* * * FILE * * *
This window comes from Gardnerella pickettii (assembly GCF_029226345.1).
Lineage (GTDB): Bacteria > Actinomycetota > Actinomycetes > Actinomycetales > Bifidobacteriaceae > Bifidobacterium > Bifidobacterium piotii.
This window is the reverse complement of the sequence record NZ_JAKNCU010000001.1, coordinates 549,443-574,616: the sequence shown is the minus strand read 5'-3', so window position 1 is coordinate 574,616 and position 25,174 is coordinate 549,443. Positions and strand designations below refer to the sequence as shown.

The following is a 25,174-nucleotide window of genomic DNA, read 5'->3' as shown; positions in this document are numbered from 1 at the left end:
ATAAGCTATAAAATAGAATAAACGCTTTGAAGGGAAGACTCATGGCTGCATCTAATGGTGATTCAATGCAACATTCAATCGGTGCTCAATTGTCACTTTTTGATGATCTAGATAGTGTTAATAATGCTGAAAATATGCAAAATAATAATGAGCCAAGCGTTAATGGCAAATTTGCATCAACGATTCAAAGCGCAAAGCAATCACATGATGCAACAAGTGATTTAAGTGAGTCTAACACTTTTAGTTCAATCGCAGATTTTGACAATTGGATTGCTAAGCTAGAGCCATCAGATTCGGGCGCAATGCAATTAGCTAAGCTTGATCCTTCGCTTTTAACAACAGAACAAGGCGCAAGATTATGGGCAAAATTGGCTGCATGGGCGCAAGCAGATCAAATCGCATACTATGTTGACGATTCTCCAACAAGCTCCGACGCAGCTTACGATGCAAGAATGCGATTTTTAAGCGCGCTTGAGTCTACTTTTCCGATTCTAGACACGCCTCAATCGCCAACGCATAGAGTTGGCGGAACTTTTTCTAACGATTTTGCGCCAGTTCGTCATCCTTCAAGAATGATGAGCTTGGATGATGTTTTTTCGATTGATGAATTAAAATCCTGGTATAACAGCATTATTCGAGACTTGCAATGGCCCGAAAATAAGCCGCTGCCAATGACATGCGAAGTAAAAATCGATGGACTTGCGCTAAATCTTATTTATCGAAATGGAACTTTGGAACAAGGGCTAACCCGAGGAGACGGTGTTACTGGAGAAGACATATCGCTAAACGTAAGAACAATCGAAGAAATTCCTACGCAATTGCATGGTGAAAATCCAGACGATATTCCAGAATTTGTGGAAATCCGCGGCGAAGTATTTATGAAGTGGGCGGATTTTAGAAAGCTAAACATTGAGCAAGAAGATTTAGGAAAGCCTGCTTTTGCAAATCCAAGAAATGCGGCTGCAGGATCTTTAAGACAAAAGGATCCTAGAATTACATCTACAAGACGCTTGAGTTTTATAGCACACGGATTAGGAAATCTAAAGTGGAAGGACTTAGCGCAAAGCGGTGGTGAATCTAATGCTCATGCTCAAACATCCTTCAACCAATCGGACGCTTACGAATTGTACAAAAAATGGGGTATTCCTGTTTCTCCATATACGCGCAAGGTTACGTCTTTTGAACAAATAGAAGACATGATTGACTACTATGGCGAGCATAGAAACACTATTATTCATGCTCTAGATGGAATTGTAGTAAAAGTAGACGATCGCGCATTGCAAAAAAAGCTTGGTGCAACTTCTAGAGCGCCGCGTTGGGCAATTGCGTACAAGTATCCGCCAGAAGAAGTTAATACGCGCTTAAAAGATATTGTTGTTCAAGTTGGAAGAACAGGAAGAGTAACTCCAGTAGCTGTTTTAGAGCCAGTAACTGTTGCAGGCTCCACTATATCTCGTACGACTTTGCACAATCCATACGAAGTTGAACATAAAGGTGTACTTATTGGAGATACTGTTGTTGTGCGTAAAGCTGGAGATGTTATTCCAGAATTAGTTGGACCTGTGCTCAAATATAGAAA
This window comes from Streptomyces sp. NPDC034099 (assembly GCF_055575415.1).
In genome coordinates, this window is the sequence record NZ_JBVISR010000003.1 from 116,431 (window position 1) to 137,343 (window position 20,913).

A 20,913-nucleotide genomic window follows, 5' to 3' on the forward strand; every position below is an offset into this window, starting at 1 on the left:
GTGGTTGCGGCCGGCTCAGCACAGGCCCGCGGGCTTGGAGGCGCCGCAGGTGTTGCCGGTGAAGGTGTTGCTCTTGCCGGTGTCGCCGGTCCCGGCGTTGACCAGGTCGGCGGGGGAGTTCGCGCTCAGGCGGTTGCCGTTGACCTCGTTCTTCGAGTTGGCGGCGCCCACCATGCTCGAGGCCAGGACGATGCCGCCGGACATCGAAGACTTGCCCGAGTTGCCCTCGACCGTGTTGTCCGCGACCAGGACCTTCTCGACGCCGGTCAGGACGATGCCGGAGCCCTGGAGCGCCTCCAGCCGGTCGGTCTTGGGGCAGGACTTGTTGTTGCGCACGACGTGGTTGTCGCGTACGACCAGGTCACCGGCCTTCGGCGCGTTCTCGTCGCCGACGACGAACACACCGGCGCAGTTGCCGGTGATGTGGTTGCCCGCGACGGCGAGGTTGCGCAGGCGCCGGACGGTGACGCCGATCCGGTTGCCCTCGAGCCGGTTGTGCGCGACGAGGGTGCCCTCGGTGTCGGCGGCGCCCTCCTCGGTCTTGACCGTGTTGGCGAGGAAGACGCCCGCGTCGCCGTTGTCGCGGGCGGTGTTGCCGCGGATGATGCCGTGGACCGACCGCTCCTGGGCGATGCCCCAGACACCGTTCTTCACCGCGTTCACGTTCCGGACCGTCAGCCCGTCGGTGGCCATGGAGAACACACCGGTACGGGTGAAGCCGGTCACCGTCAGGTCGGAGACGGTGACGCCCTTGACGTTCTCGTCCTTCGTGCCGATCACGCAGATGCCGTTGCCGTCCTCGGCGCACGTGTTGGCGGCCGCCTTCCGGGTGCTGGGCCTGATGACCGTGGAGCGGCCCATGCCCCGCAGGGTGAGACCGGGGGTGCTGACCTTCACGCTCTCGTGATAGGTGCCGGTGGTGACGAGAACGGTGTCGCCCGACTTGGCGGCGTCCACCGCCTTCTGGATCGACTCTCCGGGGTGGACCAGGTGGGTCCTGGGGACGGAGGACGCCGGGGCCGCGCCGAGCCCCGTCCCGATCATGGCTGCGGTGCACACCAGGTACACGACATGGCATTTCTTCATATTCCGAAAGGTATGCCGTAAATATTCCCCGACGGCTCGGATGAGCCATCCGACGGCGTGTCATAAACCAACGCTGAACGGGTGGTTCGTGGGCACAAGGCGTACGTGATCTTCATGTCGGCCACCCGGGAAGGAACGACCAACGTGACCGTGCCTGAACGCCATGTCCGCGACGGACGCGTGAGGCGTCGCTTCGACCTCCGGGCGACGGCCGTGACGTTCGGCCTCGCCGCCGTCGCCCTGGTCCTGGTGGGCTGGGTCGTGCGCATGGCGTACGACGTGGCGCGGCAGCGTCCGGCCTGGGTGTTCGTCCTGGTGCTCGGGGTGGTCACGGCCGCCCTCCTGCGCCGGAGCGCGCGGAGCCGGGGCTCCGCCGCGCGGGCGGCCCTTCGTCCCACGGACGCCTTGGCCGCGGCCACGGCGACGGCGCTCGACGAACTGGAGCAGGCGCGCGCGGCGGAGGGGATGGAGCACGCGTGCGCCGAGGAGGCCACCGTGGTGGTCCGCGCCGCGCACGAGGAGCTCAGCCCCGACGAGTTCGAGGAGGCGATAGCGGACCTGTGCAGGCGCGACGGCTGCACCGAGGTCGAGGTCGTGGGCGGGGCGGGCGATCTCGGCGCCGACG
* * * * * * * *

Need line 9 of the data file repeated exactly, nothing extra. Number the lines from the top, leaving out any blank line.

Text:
GTGGTTGCGGCCGGCTCAGCACAGGCCCGCGGGCTTGGAGGCGCCGCAGGTGTTGCCGGTGAAGGTGTTGCTCTTGCCGGTGTCGCCGGTCCCGGCGTTGACCAGGTCGGCGGGGGAGTTCGCGCTCAGGCGGTTGCCGTTGACCTCGTTCTTCGAGTTGGCGGCGCCCACCATGCTCGAGGCCAGGACGATGCCGCCGGACATCGAAGACTTGCCCGAGTTGCCCTCGACCGTGTTGTCCGCGACCAGGACCTTCTCGACGCCGGTCAGGACGATGCCGGAGCCCTGGAGCGCCTCCAGCCGGTCGGTCTTGGGGCAGGACTTGTTGTTGCGCACGACGTGGTTGTCGCGTACGACCAGGTCACCGGCCTTCGGCGCGTTCTCGTCGCCGACGACGAACACACCGGCGCAGTTGCCGGTGATGTGGTTGCCCGCGACGGCGAGGTTGCGCAGGCGCCGGACGGTGACGCCGATCCGGTTGCCCTCGAGCCGGTTGTGCGCGACGAGGGTGCCCTCGGTGTCGGCGGCGCCCTCCTCGGTCTTGACCGTGTTGGCGAGGAAGACGCCCGCGTCGCCGTTGTCGCGGGCGGTGTTGCCGCGGATGATGCCGTGGACCGACCGCTCCTGGGCGATGCCCCAGACACCGTTCTTCACCGCGTTCACGTTCCGGACCGTCAGCCCGTCGGTGGCCATGGAGAACACACCGGTACGGGTGAAGCCGGTCACCGTCAGGTCGGAGACGGTGACGCCCTTGACGTTCTCGTCCTTCGTGCCGATCACGCAGATGCCGTTGCCGTCCTCGGCGCACGTGTTGGCGGCCGCCTTCCGGGTGCTGGGCCTGATGACCGTGGAGCGGCCCATGCCCCGCAGGGTGAGACCGGGGGTGCTGACCTTCACGCTCTCGTGATAGGTGCCGGTGGTGACGAGAACGGTGTCGCCCGACTTGGCGGCGTCCACCGCCTTCTGGATCGACTCTCCGGGGTGGACCAGGTGGGTCCTGGGGACGGAGGACGCCGGGGCCGCGCCGAGCCCCGTCCCGATCATGGCTGCGGTGCACACCAGGTACACGACATGGCATTTCTTCATATTCCGAAAGGTATGCCGTAAATATTCCCCGACGGCTCGGATGAGCCATCCGACGGCGTGTCATAAACCAACGCTGAACGGGTGGTTCGTGGGCACAAGGCGTACGTGATCTTCATGTCGGCCACCCGGGAAGGAACGACCAACGTGACCGTGCCTGAACGCCATGTCCGCGACGGACGCGTGAGGCGTCGCTTCGACCTCCGGGCGACGGCCGTGACGTTCGGCCTCGCCGCCGTCGCCCTGGTCCTGGTGGGCTGGGTCGTGCGCATGGCGTACGACGTGGCGCGGCAGCGTCCGGCCTGGGTGTTCGTCCTGGTGCTCGGGGTGGTCACGGCCGCCCTCCTGCGCCGGAGCGCGCGGAGCCGGGGCTCCGCCGCGCGGGCGGCCCTTCGTCCCACGGACGCCTTGGCCGCGGCCACGGCGACGGCGCTCGACGAACTGGAGCAGGCGCGCGCGGCGGAGGGGATGGAGCACGCGTGCGCCGAGGAGGCCACCGTGGTGGTCCGCGCCGCGCACGAGGAGCTCAGCCCCGACGAGTTCGAGGAGGCGATAGCGGACCTGTGCAGGCGCGACGGCTGCACCGAGGTCGAGGTCGTGGGCGGGGCGGGCGATCTCGGCGCCGACG